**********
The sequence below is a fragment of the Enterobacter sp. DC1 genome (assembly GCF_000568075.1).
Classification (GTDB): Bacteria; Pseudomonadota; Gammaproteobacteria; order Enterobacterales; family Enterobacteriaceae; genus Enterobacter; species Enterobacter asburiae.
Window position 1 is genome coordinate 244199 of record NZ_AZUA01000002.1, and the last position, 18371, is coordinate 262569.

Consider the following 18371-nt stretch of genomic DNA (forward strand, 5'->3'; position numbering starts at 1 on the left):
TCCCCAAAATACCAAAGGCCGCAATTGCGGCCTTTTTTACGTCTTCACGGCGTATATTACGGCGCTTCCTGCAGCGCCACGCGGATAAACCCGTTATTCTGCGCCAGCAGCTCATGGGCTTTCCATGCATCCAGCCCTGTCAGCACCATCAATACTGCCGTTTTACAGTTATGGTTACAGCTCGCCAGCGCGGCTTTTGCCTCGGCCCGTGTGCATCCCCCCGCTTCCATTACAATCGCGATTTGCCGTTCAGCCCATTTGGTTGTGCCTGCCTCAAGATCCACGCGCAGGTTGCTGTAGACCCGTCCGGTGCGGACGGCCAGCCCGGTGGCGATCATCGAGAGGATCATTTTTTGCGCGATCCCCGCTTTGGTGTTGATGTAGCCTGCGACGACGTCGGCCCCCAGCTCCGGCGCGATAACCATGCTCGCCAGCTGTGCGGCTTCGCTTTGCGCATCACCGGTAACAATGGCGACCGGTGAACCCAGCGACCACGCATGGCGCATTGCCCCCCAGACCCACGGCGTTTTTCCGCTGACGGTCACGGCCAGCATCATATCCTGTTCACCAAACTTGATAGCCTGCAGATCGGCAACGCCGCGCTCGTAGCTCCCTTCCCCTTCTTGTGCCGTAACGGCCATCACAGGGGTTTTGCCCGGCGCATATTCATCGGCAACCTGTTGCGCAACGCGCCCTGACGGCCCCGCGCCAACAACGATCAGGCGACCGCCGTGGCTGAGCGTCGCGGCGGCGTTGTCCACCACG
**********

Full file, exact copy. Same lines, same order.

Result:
The sequence below is a fragment of the Enterobacter sp. DC1 genome (assembly GCF_000568075.1).
Classification (GTDB): Bacteria; Pseudomonadota; Gammaproteobacteria; order Enterobacterales; family Enterobacteriaceae; genus Enterobacter; species Enterobacter asburiae.
Window position 1 is genome coordinate 244199 of record NZ_AZUA01000002.1, and the last position, 18371, is coordinate 262569.

Consider the following 18371-nt stretch of genomic DNA (forward strand, 5'->3'; position numbering starts at 1 on the left):
TCCCCAAAATACCAAAGGCCGCAATTGCGGCCTTTTTTACGTCTTCACGGCGTATATTACGGCGCTTCCTGCAGCGCCACGCGGATAAACCCGTTATTCTGCGCCAGCAGCTCATGGGCTTTCCATGCATCCAGCCCTGTCAGCACCATCAATACTGCCGTTTTACAGTTATGGTTACAGCTCGCCAGCGCGGCTTTTGCCTCGGCCCGTGTGCATCCCCCCGCTTCCATTACAATCGCGATTTGCCGTTCAGCCCATTTGGTTGTGCCTGCCTCAAGATCCACGCGCAGGTTGCTGTAGACCCGTCCGGTGCGGACGGCCAGCCCGGTGGCGATCATCGAGAGGATCATTTTTTGCGCGATCCCCGCTTTGGTGTTGATGTAGCCTGCGACGACGTCGGCCCCCAGCTCCGGCGCGATAACCATGCTCGCCAGCTGTGCGGCTTCGCTTTGCGCATCACCGGTAACAATGGCGACCGGTGAACCCAGCGACCACGCATGGCGCATTGCCCCCCAGACCCACGGCGTTTTTCCGCTGACGGTCACGGCCAGCATCATATCCTGTTCACCAAACTTGATAGCCTGCAGATCGGCAACGCCGCGCTCGTAGCTCCCTTCCCCTTCTTGTGCCGTAACGGCCATCACAGGGGTTTTGCCCGGCGCATATTCATCGGCAACCTGTTGCGCAACGCGCCCTGACGGCCCCGCGCCAACAACGATCAGGCGACCGCCGTGGCTGAGCGTCGCGGCGGCGTTGTCCACCACG